From the shadows they cast on the background they stand against, to the crow’s feet around their eyes, Carter’s portrait subjects are teeming with life. He manages to capture details that end up defining the character of the given piece; Nick Murray’s tie adjustment, Jeb Bush’s gaze into the eyes of God, Michael Jordan’s clasped hands and sideways glance. Each portrait has its own color scheme, reflected in the background as well as various parts of the person’s image- a scarf, a tie, a sweater. This meticulous use of brush strokes and the palette brings the piece and the person together before your eyes. In addition, though I’ve never met the guy, I think Carter’s self-portraits mirror his personality with all its quirks, and I appreciate the emboldened sense of honesty I get from them.
Robert’s other illustrations are just as powerful as his portraits, showing his ability to cast the human figure in a number of different lights. A lot of the work he has done for the Washington Post focuses on rare ailments and conditions, and he does an amazing job of channeling quiet desperation. The often solitary figures in his pieces are shown facing their demons, giving the viewer an intimate glimpse of their pain. Many of Carter’s pieces confront the issues that plague modern American society, as seen in “What a Waste”, his painting of a disabled and forgotten Iraq war veteran, or “Holding on to Reason”, a depiction of the helplessness associated with oncoming dementia.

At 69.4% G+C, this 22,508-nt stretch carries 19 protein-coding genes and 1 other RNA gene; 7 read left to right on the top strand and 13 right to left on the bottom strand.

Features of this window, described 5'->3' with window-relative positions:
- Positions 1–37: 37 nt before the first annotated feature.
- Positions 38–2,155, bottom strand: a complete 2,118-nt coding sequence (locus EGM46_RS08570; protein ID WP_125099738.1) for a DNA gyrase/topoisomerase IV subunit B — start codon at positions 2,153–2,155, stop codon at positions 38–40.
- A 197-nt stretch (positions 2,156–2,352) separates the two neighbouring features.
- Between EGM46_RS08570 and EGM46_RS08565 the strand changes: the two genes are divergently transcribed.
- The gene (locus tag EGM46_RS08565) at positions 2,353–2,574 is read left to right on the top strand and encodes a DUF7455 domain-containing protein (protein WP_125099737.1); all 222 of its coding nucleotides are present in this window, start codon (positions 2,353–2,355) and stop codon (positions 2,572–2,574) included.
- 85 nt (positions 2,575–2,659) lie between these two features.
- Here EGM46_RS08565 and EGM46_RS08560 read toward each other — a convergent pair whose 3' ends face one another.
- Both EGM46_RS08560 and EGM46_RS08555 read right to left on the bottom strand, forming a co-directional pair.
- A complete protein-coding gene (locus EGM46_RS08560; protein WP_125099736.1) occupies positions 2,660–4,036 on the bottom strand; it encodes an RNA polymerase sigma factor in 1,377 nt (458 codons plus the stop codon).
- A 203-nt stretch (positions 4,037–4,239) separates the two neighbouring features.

Robert Carter’s work ranges from ethereal to extremely down-to-earth. Most importantly, it is relevant. I would love to see his take on more of the global social and political problems emerging today, because it’s artists like him that connect people to the world outside their own.